Just How Illegal Is Your March Madness Bracket?

Would a proposed online-gambling ban make your office pool a crime?

Your biggest bracket fear should be upsets, not jail time.
National Journal
March 20, 2014, 8:42 a.m.

If you’ve heard about new ef­forts this week to ban on­line gambling, you’re prob­ably won­der­ing what that means for your of­fice March Mad­ness pool. Your an­swer, if that’s the sort of thing you’re con­cerned about, should be: “What March Mad­ness pool?”

You see, while on­line gambling was pretty much leg­al­ized on the fed­er­al level in a 2011 Justice De­part­ment de­cision, the rul­ing came with one ex­cep­tion: sports bet­ting. DOJ’s leg­al coun­sel “has ana­lyzed the scope of the Wire Act … and con­cluded that it is lim­ited only to sports bet­ting,” Deputy At­tor­ney Gen­er­al James Cole wrote in Decem­ber of that year.

So while the feds won’t crack down on on­line poker (at least for the mo­ment), put­ting money on your brack­et is tech­nic­ally il­leg­al, in ad­di­tion to be­ing fool­ish (and def­in­itely not something this re­port­er has wasted un­told dol­lars on).

While Sen. Lind­sey Gra­ham and Rep. Jason Chaf­fetz try to re­store the Wire Act’s far-reach­ing on­line-gambling ban, oth­er le­gis­la­tion adds to the con­fu­sion. The Un­law­ful In­ter­net Gambling En­force­ment Act, passed in 2006, al­lows games of skill such as poker and fantasy sports (ap­par­ently pre­dict­ing ath­letes’ stat­ist­ics is a skill game, while pre­dict­ing game out­comes is not).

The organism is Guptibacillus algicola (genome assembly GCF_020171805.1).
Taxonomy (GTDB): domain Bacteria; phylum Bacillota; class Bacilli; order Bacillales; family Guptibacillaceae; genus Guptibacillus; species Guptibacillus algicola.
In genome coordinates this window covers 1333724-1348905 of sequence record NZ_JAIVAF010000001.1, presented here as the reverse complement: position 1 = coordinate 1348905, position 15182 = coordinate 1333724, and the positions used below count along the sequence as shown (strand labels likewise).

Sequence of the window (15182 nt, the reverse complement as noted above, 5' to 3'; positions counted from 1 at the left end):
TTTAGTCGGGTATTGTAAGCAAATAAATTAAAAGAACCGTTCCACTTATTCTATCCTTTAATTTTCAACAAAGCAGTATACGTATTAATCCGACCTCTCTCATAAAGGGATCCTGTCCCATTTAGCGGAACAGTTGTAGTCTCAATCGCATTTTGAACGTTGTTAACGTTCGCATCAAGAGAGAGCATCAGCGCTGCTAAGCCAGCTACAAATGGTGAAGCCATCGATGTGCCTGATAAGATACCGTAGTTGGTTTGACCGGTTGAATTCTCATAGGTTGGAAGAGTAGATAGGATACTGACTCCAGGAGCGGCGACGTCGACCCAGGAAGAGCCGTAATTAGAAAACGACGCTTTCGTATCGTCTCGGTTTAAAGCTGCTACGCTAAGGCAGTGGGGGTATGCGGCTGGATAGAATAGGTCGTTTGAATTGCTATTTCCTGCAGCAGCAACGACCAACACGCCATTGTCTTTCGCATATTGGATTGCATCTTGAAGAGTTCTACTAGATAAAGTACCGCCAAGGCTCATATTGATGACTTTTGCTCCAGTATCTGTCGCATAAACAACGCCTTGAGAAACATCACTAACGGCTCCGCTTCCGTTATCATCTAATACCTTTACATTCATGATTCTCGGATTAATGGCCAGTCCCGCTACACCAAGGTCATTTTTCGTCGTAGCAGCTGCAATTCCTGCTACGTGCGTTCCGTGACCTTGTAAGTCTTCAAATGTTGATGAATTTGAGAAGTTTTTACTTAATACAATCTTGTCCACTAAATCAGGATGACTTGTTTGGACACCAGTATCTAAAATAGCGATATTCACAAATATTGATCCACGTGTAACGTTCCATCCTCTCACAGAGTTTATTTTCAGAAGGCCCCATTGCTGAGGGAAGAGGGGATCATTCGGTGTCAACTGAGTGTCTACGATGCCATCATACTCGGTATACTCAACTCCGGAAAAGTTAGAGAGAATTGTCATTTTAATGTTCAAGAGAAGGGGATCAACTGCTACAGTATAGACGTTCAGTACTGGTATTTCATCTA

Cur­rently, three states — Delaware, New Jer­sey and Nevada — have sanc­tioned on­line gambling. That would plum­met to zero if the Gra­ham-Chaf­fetz bill goes through. At the oth­er end of the spec­trum, Rep. Peter King pro­posed a bill last year that would leg­al­ize and stand­ard­ize on­line gambling.

In the mean­time, the on­line gam­ing world re­mains a mixed bag of state reg­u­la­tions and little-un­der­stood, scarcely en­forced fed­er­al laws. So even though the let­ter of the law says your March Mad­ness wager could carry two years of pris­on time, you prob­ably have noth­ing to worry about — ex­cept for that up­set you nev­er saw com­ing.

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